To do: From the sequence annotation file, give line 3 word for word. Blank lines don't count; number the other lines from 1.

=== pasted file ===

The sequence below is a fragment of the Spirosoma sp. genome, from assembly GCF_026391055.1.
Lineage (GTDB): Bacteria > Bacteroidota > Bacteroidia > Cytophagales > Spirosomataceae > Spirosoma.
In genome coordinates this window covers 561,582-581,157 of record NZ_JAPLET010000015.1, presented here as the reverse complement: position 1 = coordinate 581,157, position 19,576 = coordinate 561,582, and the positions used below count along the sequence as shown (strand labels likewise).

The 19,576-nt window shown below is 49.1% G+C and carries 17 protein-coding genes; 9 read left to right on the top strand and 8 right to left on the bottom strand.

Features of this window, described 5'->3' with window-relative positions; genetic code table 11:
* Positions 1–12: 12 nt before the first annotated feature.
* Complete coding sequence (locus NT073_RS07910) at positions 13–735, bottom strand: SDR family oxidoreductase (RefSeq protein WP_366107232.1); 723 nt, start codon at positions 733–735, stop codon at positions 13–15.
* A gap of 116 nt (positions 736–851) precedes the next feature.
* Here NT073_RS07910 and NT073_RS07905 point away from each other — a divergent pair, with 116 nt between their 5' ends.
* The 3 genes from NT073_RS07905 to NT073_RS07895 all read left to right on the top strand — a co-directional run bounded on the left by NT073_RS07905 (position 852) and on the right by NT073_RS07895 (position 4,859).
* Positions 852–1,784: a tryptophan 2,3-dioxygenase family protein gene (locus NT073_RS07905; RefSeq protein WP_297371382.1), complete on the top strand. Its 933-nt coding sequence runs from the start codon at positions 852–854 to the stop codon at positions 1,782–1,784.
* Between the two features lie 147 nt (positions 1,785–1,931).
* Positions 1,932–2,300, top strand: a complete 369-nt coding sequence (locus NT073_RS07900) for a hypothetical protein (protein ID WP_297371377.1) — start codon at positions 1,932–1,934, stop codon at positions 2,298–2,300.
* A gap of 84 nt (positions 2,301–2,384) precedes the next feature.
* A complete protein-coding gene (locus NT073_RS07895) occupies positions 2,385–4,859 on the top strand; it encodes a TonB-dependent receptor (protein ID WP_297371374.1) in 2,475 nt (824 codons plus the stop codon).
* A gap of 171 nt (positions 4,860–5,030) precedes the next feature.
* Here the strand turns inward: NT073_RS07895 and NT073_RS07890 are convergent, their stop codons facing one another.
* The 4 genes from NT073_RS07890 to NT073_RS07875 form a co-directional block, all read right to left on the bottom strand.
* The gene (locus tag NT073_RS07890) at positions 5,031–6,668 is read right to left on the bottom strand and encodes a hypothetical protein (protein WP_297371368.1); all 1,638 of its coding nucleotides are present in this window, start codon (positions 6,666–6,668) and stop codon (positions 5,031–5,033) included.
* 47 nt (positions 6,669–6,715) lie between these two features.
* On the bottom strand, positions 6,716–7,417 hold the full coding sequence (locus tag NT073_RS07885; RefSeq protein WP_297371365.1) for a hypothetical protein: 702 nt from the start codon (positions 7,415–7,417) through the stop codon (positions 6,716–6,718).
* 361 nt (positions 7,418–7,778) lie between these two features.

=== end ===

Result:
In genome coordinates this window covers 561,582-581,157 of record NZ_JAPLET010000015.1, presented here as the reverse complement: position 1 = coordinate 581,157, position 19,576 = coordinate 561,582, and the positions used below count along the sequence as shown (strand labels likewise).